By Kelsi Peace, Staff Writer
The university welcomed Robin Roberts, co-anchor of Good Morning America, to campus Saturday as part of the Centennial Speaker Series.
Roberts spoke about “Putting Yourself in a Position for Good Things to Happen” at a dinner in the Teague Special Events Center.
Roberts attributed her success to her parents, saying they taught her the three d’s of life: “Discipline, determination, and de Lord.”
She recalled stories of her father, Lawrence Roberts, sitting in his basement as a child with only a broomstick handle to act as his plane’s joystick, despite others’ insistence that he could never become a pilot.
Today, Roberts said her father is a retired Air Force colonel and former Tuskegee Airman.
Roberts’ mother, Lucimarion Roberts, was the first in her family to attend college, Roberts said.
“I could look across the hall and find my role models: my mother and father,” Roberts said.
Roberts, who formerly hosted Prime Time and SportsCenter, attributed much of her determination to her experiences in sports.
In college, Roberts began working as the Sports Director at a local station, acting as a DJ at the affiliated country station on weekends.
Despite offers to work in news, Roberts said, she decided to work as a sportscaster at a station in Hattiesburg, Miss., after college. Working only 30 hours a week and earning $5.50 an hour, Roberts said she continued working toward her goal.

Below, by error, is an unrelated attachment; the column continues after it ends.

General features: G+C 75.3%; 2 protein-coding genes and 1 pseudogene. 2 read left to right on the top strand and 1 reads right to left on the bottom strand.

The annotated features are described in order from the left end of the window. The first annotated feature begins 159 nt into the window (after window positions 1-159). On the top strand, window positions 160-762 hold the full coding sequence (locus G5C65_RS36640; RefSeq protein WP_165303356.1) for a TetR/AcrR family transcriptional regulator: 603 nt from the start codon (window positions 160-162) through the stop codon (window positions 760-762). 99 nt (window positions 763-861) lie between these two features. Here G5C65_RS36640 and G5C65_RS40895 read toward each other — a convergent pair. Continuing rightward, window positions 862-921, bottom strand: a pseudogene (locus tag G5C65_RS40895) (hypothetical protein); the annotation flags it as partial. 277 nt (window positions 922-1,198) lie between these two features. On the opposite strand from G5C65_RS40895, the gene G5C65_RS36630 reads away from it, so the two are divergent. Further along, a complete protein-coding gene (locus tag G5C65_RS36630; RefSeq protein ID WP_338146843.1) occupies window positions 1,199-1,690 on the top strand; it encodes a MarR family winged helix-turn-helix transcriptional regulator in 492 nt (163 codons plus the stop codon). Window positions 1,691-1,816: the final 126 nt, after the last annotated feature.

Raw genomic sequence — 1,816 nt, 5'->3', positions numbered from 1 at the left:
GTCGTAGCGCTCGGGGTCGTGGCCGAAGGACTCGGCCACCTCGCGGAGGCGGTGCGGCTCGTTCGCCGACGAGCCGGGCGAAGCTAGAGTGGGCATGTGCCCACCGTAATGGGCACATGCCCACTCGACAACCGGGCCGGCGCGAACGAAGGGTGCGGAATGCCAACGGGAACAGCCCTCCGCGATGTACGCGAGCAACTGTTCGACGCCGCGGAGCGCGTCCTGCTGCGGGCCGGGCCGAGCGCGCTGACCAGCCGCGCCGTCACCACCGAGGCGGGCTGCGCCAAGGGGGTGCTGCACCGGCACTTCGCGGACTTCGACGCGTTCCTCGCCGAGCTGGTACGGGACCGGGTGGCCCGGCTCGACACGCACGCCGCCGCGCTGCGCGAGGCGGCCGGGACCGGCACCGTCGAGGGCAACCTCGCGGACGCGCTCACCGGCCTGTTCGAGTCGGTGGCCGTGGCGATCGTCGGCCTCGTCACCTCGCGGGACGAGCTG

“I was making the sacrifices because I saw the big picture,” Roberts said.
After working in Biloxi, Miss., Roberts was offered a job at ESPN four years after she graduated from college.
Roberts turned the job down because she said she was not yet prepared.
“Think big, dream big, focus small,” Roberts said.
After working in Atlanta, Roberts said she returned to ESPN to host NFL Prime Time.
Roberts said she noticed her assignments moving from sports to human interest to news and said she thinks the reason for this shift was revealed in the events of Hurricane Katrina.
Roberts, whose mother had remained in the path of Katrina, said Good Morning America sent her to Lafayette, La. to cover the storm.
Roberts said in reality, she went to Louisiana to find her mother.
With the help of a local policeman, Roberts said she found her family.
About 80 percent of Roberts’ hometown is destroyed, but Good Morning America is working with the Salvation Army and the Corporation for National and Community Service to rebuild the town. Roberts said she believes this is the reason she was moved from sports to news.
“God’s delays are not his denials,” Roberts said.
Dr. Gary McCaleb, vice president of the university, read questions from the audience.
Questions included how Roberts balances her faith with her high profile job and the person Roberts most enjoyed interviewing.
Roberts named Michael Jordan and Arthur Ashe as her two most interesting interviews, but added, “I love the everyday person.”
Roberts said she was taught not to idolize people, which made her interviews with high-profile athletes like Jordan and Ashe enjoyable rather than intimidating.
“As journalists, we are treated like celebrities,” Roberts said, “but we should not act like celebrities.”
Roberts thanked the university for their persistence in securing her visit.
“You are so proud of what you have here,” Roberts said. “You make me want to go back and share your light.”